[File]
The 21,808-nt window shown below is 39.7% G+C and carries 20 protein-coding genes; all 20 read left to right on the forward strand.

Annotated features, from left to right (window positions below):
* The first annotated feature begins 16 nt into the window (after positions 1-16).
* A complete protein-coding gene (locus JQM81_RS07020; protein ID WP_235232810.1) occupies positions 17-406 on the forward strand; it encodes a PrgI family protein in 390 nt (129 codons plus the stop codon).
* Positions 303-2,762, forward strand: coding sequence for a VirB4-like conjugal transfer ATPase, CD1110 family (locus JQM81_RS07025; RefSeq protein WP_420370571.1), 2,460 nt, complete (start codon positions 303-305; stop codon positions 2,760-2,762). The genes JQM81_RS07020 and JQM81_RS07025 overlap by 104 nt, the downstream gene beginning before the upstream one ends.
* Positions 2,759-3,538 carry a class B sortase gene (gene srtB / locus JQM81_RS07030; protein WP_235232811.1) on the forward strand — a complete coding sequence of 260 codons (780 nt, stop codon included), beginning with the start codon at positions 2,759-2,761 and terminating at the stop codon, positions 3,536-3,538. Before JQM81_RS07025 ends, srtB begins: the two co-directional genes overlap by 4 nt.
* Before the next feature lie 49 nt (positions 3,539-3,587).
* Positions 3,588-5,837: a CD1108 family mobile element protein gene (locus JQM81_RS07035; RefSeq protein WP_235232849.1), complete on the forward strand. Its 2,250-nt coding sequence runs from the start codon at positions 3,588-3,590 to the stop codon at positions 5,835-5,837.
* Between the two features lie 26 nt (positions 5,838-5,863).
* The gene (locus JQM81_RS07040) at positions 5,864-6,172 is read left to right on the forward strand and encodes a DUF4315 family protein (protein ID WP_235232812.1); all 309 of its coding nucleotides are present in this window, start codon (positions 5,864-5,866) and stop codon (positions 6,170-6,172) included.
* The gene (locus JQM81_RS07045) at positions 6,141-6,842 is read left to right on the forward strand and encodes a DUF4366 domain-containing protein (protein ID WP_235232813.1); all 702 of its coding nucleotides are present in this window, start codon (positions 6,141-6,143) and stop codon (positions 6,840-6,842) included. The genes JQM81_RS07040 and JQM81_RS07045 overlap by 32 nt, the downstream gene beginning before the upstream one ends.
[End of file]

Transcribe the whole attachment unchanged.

The 21,808-nt window shown below is 39.7% G+C and carries 20 protein-coding genes; all 20 read left to right on the forward strand.

Annotated features, from left to right (window positions below):
* The first annotated feature begins 16 nt into the window (after positions 1-16).
* A complete protein-coding gene (locus JQM81_RS07020; protein ID WP_235232810.1) occupies positions 17-406 on the forward strand; it encodes a PrgI family protein in 390 nt (129 codons plus the stop codon).
* Positions 303-2,762, forward strand: coding sequence for a VirB4-like conjugal transfer ATPase, CD1110 family (locus JQM81_RS07025; RefSeq protein WP_420370571.1), 2,460 nt, complete (start codon positions 303-305; stop codon positions 2,760-2,762). The genes JQM81_RS07020 and JQM81_RS07025 overlap by 104 nt, the downstream gene beginning before the upstream one ends.
* Positions 2,759-3,538 carry a class B sortase gene (gene srtB / locus JQM81_RS07030; protein WP_235232811.1) on the forward strand — a complete coding sequence of 260 codons (780 nt, stop codon included), beginning with the start codon at positions 2,759-2,761 and terminating at the stop codon, positions 3,536-3,538. Before JQM81_RS07025 ends, srtB begins: the two co-directional genes overlap by 4 nt.
* Before the next feature lie 49 nt (positions 3,539-3,587).
* Positions 3,588-5,837: a CD1108 family mobile element protein gene (locus JQM81_RS07035; RefSeq protein WP_235232849.1), complete on the forward strand. Its 2,250-nt coding sequence runs from the start codon at positions 3,588-3,590 to the stop codon at positions 5,835-5,837.
* Between the two features lie 26 nt (positions 5,838-5,863).
* The gene (locus JQM81_RS07040) at positions 5,864-6,172 is read left to right on the forward strand and encodes a DUF4315 family protein (protein ID WP_235232812.1); all 309 of its coding nucleotides are present in this window, start codon (positions 5,864-5,866) and stop codon (positions 6,170-6,172) included.
* The gene (locus JQM81_RS07045) at positions 6,141-6,842 is read left to right on the forward strand and encodes a DUF4366 domain-containing protein (protein ID WP_235232813.1); all 702 of its coding nucleotides are present in this window, start codon (positions 6,141-6,143) and stop codon (positions 6,840-6,842) included. The genes JQM81_RS07040 and JQM81_RS07045 overlap by 32 nt, the downstream gene beginning before the upstream one ends.